• Matthew Hooton 1.1.1.1.1

            Decisions on using the military in dangerous situations are made by the cabinet, which is responsible to parliament, which is responsible to the voters. Parliament usually debates the matter and could of course vote no confidence in the government if it disagreed with the cabinet’s decision, causing new elections (or at least a new government being formed). I don’t think so-called “democratic processes” within particular political parties should be used to make decisions like this. The act of joining a party and giving a donation in time and money should not give anyone a special say about sending the military overseas.

            • One Anonymous Bloke 1.1.1.1.1.1

              Much better to join a cabinet club instead.

            • Tom Gould 1.1.1.1.1.2

              Indeed, Matthew, you neatly outline the difference between government and opposition consultation and decision making on such matters. But what’s your point?

            • One Anonymous Bloke 1.1.1.1.1.3

              You’d rather foreign policy be made by lobbyists and Warner Brothers.

    • tas 1.2

      Good. I’d like to believe that if the Iraq situation degenerated to, say, a genocide, then NZ would be willing to send peacekeepers.

  2. Colonial Viper 3

    Iraq? Why are we talking about Saddam Hussein’s country like it still exists as a country? The corrupt, divisive Maliki government favoured by the US ruled on a sectarian basis. Favouring the majority Shia in the south, and humiliating the Sunnis who had previously backed Saddam.

    Now, the ISIS/ISIL Sunni militants are said to have no more than 7000 or 8000 men at arms. How on earth did they manage to rout tens of thousands of Iraqi military out of Mosul, Tikrit, etc?

    Simple – the Sunni locals were so pissed off with the Baghdad pro-Shia government, they supported these ISIS/ISIL extremists – who are all foreigners – in a local revolt against Baghdad led forces.

    As for the US and their allies Qatar, Saudi Arabia, etc who have been fuelling the civil war in Syria with the provision of arms etc to groups like ISIS/ISIL. Those same monies and arms are now being turned against the US supported gov in Baghdad,

    And the US looks like it will have to fight along side Iran, in order to salvage this unmitigated foreign policy disaster.

    US Embassy in Baghdad Green Zone partially evacuated as a precaution

    http://www.news.com.au/world/the-us-embassy-is-preparing-to-evacuate-baghdad-as-tal-afar-falls-and-iraq-masses-forces-at-samarrah/story-fndir2ev-1226955492200

    Well that’s a vote of confidence in the Maliki govt right?

  3. Colonial Viper 4

    ISIS/ISIL gains $400M in cash and gold from looted Mosul Central Bank

    Well, they just became the wealthiest terrorist grouping in the world.

    http://www.zerohedge.com/news/2014-06-11/al-qaeda-jihadis-loot-over-400-million-mosul-central-bank-seize-saddams-hometown

    • Populuxe1 4.1

      I think that would still be Wahabi Islam

      • Colonial Viper 4.1.1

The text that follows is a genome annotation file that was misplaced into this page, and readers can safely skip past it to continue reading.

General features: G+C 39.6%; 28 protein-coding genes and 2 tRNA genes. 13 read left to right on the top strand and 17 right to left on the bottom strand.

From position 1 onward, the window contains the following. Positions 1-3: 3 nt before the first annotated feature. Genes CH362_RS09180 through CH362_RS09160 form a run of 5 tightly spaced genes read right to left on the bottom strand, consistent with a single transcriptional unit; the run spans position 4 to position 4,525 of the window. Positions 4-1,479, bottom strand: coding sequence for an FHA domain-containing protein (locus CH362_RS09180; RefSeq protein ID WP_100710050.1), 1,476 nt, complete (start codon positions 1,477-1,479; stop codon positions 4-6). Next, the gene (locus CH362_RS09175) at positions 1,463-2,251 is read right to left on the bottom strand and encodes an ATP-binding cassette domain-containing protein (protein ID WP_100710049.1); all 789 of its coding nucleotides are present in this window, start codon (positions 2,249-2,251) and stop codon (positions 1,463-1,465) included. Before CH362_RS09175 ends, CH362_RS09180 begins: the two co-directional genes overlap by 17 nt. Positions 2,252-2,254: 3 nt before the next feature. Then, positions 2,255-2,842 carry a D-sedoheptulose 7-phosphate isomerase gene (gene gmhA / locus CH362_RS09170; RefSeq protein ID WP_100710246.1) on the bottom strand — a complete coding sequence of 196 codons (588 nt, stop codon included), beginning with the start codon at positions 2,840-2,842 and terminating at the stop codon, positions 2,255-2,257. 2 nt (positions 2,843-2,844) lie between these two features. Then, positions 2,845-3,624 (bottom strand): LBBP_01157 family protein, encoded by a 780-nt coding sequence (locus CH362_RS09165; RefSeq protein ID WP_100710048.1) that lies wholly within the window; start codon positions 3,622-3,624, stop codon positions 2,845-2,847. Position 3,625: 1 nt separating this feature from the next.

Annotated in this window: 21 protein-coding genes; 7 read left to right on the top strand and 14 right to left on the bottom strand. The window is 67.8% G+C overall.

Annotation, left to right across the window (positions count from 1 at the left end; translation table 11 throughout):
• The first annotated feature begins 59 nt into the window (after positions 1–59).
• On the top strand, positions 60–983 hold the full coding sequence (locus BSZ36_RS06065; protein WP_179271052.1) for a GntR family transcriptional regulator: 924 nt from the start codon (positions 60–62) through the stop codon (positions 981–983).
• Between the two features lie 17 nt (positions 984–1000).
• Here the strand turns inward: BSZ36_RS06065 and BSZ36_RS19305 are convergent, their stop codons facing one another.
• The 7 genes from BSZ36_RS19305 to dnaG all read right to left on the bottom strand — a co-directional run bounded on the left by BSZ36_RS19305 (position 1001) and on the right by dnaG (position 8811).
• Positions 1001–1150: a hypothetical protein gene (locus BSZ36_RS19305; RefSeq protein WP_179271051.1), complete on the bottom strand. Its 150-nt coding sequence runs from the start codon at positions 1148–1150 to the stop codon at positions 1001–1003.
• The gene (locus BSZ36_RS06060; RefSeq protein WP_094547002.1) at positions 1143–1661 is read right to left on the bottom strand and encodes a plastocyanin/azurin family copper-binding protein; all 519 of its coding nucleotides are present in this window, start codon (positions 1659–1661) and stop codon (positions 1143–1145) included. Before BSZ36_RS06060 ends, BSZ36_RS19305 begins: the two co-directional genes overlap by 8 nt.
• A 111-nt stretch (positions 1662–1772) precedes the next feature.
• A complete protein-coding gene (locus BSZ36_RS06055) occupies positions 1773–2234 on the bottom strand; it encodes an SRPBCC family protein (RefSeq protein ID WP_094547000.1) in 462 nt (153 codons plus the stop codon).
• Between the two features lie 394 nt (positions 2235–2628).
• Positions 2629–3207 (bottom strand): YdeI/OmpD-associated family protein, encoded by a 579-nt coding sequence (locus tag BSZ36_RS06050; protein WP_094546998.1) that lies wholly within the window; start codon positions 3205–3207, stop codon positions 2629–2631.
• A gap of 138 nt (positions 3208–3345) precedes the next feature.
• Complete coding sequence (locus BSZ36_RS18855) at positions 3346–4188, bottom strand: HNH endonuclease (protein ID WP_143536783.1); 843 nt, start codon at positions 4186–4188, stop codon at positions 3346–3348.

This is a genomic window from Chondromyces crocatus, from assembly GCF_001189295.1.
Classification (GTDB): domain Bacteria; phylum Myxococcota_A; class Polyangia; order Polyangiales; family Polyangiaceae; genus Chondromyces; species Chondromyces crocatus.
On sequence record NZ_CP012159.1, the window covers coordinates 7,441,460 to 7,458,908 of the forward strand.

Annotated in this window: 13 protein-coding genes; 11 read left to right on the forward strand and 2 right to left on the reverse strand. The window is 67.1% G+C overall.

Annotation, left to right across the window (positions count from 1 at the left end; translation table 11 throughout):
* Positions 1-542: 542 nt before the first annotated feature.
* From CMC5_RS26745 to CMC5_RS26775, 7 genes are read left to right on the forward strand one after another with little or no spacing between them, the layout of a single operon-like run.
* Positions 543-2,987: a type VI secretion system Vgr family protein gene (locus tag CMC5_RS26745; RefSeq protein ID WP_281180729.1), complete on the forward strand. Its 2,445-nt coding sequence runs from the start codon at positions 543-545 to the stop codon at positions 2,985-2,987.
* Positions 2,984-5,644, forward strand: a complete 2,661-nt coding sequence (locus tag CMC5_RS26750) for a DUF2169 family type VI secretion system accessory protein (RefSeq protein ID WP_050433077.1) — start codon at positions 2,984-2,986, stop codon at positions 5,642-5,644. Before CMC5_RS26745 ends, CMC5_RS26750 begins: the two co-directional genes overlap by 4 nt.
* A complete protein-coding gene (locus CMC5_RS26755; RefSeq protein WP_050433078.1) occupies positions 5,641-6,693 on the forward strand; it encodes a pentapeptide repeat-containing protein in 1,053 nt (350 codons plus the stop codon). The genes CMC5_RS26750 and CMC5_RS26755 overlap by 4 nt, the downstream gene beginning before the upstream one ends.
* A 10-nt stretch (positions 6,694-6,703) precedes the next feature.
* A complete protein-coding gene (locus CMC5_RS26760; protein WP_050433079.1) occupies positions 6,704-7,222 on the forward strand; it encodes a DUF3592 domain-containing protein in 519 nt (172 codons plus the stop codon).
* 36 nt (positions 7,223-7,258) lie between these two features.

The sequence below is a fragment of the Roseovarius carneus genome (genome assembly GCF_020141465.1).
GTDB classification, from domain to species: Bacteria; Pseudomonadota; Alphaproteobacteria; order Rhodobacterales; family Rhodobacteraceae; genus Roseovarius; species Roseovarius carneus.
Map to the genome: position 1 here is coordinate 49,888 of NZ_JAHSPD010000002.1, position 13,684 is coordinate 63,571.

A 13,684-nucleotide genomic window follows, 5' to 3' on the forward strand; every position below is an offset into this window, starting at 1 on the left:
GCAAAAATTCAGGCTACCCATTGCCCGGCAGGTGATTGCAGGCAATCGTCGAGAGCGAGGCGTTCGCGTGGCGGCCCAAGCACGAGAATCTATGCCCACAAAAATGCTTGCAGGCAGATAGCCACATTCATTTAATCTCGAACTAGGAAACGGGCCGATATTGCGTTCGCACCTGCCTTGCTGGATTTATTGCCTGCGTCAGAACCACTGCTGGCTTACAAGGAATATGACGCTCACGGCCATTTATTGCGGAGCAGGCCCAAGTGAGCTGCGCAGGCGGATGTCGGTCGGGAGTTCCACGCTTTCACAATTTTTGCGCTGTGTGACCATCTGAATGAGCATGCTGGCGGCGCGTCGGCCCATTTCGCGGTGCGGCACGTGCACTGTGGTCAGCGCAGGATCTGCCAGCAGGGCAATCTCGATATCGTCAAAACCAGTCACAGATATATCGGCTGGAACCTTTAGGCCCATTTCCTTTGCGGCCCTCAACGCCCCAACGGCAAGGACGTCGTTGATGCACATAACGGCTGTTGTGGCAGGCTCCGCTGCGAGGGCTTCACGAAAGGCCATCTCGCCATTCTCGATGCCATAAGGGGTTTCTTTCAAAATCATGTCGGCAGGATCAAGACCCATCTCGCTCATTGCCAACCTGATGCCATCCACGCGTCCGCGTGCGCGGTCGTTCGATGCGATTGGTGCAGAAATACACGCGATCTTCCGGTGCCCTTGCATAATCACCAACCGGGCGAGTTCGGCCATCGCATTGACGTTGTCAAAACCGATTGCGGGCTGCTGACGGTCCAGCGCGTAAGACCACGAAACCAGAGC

well if you count the monies of the various parts of the Saudi Royal Family who support Wahabism yeah maybe you are right.

    • One Anonymous Bloke 4.2

      If they own the bank they just print the money anyway, remember?

  4. Ad 5

    I do not believe a successful UN-led military intervention into Iraq or Syria is even able to be imagined, let alone successful.

    Schadenfreude about US involvement in Iraq isn’t really helpful. I cannot see the US and Iran cooperating militarily, ever. The trust is lower than Roosevelt with Stalin.

    Nor would Saudi Arabia and Iraq ever be able to co-operate militarily with Iran – they are competing Islamic forms.

    I do see it likely that Iran will act protect the interests of its version of Islam, once they are threatened. That does mean escalation across the Iraqi border.

    The military and political silence from Saudi Arabia and Jordan so far is interesting. Since this is clearly destined to play out for a couple of years more, which extreme form of Islam will win out in the region?

    And what will the borders of Iraq, Saudi Arabia, Syria, Lebanon, and Jordan look like in five years time? My bet is the ISIS aims will be achieved and there will be an amalgamated state – at humanitarian cost not yet seen since the Pakistan-India partition.

    • Colonial Viper 5.1

      Nor would Saudi Arabia and Iraq ever be able to co-operate militarily with Iran – they are competing Islamic forms.

      Slight error there – the Baghdad govt is pro-Shia and Iran is a Shia theocracy. They got on together just fine. The last thing Iran wants to see are Sunni militants taking out the friendly Shia govt in Baghdad.

      Which is why they have sent their elite Quds forces into Iraq to help Baghdad out. Apparently Iranian forces were instrumental in pushing ISIS back out of Tikrit in the last 48 hrs.

      • Ad 5.1.1

        Happy to be corrected – imagine if Iran finally becaome the good guys – what will FoxNews make of that?

        • Colonial Viper 5.1.1.1

          I think they’ll cope with the cognitive dissonance – the Right did fine with the transition of Saddam/Iraq from being the good guys we help in the war against Iran, to them being ME aggressors and WMD bad guys no.1.

          US oil majors would love a piece of the business out of Iran’s massive but under utilised oil fields. That alone could influence the US to eventually be more open minded about Iran.

          • DS 5.1.1.1.1